Warhammer Quest (Xbox One)

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review.warhammerquest.02For those of you that listen to the Podcast, you might be aware that I’m a bit of a board game fan. As such, I was looking forward to giving Warhammer Quest a whirl to see how well the game would transfer from one medium to another. For those new to the game, Warhammer Quest is a game that sees you manage a party of 4 heroes as they quest through various dungeons in search of loot. The game itself is very much a digital recreation of the original board game released back in 1995 and encapsulates the main game as well as a large number of it’s expansions. I’ve not played the original game before myself, but I have played a lot of it’s more recent incarnation Silver Tower which I have very much enjoyed with my friends. As such, I was looking forward to giving this a try.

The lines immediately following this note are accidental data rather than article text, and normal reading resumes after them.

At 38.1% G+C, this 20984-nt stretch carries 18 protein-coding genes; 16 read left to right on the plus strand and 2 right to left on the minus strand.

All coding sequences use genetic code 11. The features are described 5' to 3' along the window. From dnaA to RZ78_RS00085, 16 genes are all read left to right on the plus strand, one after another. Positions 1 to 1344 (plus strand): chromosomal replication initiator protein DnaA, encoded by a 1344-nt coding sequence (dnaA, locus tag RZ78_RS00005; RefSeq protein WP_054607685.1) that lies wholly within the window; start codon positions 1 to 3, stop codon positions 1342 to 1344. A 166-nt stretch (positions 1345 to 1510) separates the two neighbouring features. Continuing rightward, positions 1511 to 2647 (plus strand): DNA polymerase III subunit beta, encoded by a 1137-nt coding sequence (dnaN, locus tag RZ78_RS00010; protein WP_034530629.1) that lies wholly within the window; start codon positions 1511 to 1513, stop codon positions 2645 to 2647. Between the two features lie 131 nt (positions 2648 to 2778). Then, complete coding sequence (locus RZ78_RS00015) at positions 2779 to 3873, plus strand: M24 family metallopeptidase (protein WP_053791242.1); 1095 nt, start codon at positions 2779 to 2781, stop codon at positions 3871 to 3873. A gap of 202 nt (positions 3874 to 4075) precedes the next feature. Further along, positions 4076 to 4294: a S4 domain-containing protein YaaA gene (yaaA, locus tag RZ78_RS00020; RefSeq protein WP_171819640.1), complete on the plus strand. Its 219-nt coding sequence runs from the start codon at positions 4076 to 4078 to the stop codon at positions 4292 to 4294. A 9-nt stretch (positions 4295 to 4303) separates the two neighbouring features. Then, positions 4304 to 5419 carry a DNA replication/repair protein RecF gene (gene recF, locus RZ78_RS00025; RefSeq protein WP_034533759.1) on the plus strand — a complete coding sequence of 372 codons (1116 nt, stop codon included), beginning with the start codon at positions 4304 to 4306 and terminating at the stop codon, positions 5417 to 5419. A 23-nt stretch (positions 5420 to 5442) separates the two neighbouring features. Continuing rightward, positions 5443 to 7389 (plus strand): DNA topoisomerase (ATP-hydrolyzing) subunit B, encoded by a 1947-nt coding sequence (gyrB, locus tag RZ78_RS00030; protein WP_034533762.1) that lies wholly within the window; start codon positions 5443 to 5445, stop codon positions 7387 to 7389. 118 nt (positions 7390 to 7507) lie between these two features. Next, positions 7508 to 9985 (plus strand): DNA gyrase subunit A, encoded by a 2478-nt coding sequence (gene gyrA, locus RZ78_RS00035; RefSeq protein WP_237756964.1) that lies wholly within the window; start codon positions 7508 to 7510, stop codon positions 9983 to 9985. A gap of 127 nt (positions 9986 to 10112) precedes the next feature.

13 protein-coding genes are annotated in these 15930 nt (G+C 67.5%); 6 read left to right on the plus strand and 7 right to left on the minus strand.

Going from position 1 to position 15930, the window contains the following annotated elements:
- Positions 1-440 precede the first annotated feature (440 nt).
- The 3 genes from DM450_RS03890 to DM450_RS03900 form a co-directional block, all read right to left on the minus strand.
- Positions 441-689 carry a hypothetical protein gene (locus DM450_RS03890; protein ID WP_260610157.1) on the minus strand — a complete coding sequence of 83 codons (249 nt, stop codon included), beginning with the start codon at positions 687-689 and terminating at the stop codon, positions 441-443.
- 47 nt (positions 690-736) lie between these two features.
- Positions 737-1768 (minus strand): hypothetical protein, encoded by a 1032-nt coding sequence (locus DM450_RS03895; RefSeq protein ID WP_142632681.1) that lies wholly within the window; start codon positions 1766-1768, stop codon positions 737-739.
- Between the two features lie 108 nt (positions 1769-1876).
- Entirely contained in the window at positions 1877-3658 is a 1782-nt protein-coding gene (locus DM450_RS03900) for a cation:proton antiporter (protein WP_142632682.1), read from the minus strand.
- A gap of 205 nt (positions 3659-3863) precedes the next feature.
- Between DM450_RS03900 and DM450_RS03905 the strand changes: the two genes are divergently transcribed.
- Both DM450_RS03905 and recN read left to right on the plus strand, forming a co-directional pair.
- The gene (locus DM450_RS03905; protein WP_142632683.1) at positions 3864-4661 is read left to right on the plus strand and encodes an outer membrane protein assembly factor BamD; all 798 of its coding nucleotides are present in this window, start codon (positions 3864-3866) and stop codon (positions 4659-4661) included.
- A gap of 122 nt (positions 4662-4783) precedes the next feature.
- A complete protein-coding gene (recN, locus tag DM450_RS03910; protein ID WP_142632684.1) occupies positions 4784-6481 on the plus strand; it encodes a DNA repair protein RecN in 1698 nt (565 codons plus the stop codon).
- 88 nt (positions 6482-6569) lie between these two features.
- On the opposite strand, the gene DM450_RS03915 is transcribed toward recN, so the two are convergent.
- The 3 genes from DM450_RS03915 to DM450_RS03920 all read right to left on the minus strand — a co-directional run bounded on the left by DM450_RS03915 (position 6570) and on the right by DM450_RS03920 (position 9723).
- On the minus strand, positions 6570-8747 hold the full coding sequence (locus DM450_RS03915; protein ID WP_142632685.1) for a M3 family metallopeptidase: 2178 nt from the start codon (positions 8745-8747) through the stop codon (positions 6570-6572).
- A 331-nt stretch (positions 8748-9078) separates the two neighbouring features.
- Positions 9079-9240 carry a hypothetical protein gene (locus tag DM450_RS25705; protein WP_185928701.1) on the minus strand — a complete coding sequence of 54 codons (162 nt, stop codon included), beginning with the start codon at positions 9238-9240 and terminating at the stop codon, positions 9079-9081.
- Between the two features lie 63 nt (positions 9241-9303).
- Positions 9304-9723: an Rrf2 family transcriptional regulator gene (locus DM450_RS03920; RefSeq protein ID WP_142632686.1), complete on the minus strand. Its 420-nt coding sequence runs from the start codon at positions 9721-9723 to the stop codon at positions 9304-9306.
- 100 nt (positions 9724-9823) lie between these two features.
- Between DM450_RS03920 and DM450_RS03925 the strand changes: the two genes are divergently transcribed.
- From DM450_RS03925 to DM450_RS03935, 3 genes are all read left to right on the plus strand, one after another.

So, for those of you who haven’t played the game before it is basically a role playing game where you and a group of friends manage a party of various heroes as they quest through dungeons looking for loot. Each dungeon is randomly generated by randomly drawing a room tile each time a new room is entered. Alongside this, dice tables are used to determine random events such as the spawning of enemies and other random encounters. This all works nicely to ensure that each quest is somewhat unique in both the map and the events that occur as you progress further into the dungeon. Earlier, easier, missions make use of weaker enemies and smaller tile sets where as later enemies are tougher and dungeons more sprawling. From a large overworld map, there are 3 regions to explore each made up of around 7 towns. Travelling to a new town for the first time requires you to go adventuring, which translates to partaking in a minor dungeon crawl for some bonus loot. The main quests lines can be found in each of the towns. These quests might comprise of 1 or more parts each getting progressively more difficult.